A History of ACMA
By Drs Wilson Young, Linda Lum, Paul Cheng and Adrian Wan. Edited by Dr Carlos Lam.
On 22 June 1988, twenty-two registered medical practitioners of Chinese descent gathered in the home of Dr Gam Lee to discuss the formation of an association. The first clinical meeting was held on 13 November 1988 at the Mandarin Szechuan restaurant in Birkenhead. The topic was Parkinson's Disease. The first executive committee was elected and the first newsletter was published in January 1989.
Education and Research
Education and research has been the primary focus of ACMA. Clinical meetings gradually incorporated cultural talks on Asian society. In 1994, ACMA gained approved Continual Medical Education (CME) provider status and started providing CME points. ACMA also ran CPR sessions and informal workshops. ACMA set up an Elective Scholarship to be presented to a worthy final year student to assist in funding their trainee intern elective. Student career evenings were also held to expose students to doctors practising in different fields. Various research projects were supported over the years such as in mental health, atherosclerosis in Chinese, and Hepatitis B. Recent years have seen studentships exploring terminations in pregnant Asian women, a particularly pertinent topic given the rapid growth of the international student market. Executive members wrote submissions to the Abortion Supervisory Committee and the Health Professional Competency Assurance Bill. ACMA also provided input into the Hepatitis Screening Programme. Our Inaugural Scientific Conference was held at the Carlton Hotel in 1998 with subsequent ones held on a biennial basis.
Public education has also been another important activity. ACMA has held multiple Health Fairs over the years, including stalls at several Chinese New Year fairs checking blood pressures, blood sugars and body mass indices (BMIs). We have also provided medical back-up for the New Zealand Chinese Association Easter Sports Tournament. ACMA funded Chinese radio health talks and provided lists of doctors with Chinese language skills. Translations of patient education pamphlets on tuberculosis, diabetes and Alzheimer's disease were also undertaken. ACMA donated to the Hamilton Chinese Gardens project.
ACMA joined the Australasian Council of Chinese Medical Associations (ACCMA) as a foundation member. We also have contacts with the Federation of Chinese American and Chinese Canadian Medical Societies. In recent years, ACMA hosted the Chinese Minister of Health, various visiting health officials and medical scholars.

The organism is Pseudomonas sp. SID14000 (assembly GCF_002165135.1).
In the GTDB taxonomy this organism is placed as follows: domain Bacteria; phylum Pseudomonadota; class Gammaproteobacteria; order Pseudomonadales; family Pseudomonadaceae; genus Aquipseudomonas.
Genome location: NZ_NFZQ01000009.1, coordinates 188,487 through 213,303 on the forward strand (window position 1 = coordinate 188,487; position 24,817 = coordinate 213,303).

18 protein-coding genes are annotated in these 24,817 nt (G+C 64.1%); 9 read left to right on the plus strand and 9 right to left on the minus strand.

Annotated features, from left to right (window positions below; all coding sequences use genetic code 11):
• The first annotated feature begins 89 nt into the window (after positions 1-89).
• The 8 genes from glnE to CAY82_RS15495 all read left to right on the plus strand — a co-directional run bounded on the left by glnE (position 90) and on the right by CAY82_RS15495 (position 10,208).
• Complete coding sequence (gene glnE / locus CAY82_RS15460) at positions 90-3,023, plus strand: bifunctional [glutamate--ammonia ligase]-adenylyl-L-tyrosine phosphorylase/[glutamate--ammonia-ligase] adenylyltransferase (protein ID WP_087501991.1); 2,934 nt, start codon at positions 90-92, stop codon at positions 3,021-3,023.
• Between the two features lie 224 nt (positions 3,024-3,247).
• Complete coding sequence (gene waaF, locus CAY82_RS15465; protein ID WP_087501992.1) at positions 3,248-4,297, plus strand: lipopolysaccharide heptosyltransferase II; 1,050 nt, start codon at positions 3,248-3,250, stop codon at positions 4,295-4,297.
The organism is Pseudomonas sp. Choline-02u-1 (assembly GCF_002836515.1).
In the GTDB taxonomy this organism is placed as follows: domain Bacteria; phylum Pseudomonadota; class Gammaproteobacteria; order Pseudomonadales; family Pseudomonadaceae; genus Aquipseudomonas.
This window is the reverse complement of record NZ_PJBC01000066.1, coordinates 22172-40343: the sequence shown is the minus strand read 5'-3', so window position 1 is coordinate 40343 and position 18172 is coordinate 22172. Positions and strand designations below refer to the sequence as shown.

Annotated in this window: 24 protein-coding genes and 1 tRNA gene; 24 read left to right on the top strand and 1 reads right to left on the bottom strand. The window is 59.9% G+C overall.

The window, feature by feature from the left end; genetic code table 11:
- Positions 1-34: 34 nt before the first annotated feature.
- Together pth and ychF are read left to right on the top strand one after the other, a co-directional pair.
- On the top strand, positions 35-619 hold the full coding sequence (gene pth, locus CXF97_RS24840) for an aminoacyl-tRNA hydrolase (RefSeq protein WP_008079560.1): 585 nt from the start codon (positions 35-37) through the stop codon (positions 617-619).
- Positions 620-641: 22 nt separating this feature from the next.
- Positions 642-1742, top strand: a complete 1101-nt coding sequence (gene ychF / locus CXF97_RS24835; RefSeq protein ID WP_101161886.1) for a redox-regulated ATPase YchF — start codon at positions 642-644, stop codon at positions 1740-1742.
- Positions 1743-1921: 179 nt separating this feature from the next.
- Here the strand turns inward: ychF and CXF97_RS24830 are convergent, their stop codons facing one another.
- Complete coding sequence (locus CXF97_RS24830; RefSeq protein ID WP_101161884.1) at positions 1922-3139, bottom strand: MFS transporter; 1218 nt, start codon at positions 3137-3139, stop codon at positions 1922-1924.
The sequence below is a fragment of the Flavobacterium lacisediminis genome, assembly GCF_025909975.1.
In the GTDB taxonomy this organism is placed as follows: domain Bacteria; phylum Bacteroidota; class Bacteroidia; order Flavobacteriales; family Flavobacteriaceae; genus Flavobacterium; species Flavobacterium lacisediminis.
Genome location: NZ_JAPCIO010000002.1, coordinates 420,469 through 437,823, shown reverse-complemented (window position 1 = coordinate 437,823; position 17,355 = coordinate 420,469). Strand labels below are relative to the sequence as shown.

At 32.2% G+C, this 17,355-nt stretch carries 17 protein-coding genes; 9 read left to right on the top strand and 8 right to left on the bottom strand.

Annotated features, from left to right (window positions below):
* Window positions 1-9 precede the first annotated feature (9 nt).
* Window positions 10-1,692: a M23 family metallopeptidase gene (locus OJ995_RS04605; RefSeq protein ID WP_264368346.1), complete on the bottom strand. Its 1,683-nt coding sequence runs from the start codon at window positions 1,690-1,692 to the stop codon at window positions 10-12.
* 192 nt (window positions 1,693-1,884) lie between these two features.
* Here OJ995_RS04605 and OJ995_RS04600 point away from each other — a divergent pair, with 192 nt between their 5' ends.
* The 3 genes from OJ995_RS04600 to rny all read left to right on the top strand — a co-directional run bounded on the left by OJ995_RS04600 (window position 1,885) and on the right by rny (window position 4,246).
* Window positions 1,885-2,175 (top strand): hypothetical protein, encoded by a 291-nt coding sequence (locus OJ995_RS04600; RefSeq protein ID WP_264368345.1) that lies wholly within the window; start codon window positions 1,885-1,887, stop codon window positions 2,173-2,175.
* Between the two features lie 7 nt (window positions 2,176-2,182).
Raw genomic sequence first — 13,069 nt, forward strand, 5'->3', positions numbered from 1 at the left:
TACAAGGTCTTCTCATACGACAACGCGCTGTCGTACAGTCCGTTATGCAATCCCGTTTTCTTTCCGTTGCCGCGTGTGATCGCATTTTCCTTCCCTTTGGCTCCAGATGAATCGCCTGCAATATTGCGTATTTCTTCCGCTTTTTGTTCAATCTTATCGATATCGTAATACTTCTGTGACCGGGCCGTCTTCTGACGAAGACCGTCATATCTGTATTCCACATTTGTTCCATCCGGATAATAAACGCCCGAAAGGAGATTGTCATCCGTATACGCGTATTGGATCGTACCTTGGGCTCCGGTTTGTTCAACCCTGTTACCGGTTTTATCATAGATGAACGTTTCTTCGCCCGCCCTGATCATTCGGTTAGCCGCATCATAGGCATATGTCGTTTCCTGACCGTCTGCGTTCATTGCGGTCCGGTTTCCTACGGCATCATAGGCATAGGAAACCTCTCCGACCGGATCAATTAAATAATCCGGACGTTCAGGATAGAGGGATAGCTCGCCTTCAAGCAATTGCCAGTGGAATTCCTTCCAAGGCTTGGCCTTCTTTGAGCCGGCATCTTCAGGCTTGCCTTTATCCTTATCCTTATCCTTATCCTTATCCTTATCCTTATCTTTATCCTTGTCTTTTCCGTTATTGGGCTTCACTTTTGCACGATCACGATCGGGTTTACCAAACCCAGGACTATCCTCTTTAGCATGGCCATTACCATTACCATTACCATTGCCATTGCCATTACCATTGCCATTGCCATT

ACMA also presented a submission to the Medical Practitioners Bill and has hosted joint activities with the Indian Medical Association.
2002 was notable for the formation of Young ACMA (YACMA) partly in response to the pharmaceutical climate and a desire to provide more student-oriented activities.
In 2003 as YACMA grew, we watched on as proud parents. ACMA also launched a website and started sending newsletters and invitations through cyberspace to our members.
The changing social climate also led to the Constitution being revised in 2009.
From this point onwards, ACMA has built on its past successes of education of its members and the education of the public through regular involvement with Chinese language health talks.
Most recently in 2013, our members (Dr Derek Luo, Dr Andrew To and Dr Paul Cheng) have started a new project: CHAINZ - Chinese Health Awareness Initiative New Zealand. The goal is to reach out to the Chinese population in New Zealand, raising public health awareness. The CHAINZ working group, by working in conjunction with World TV (a national Chinese multimedia company based in Auckland), has been arranging a roster of medical and allied health speakers to go on an established LIVE TV talk show programme that is accessible to all viewers within NZ (via Freeview) on a weekly basis.
Much of this would not be possible without the tireless hours donated by members of the Executive, some of whom have been members since the Foundation years. They dedicate precious evenings and weekends to organising the CME meetings, community events and other activities under the ACMA banner. We have since also updated our website to reflect the changing times.
If our history stimulates your interest in contributing to the Association, please join our organization and volunteer your time and ideas when we run major events, or perhaps even consider standing for election for the Executive at our next Annual General Meeting.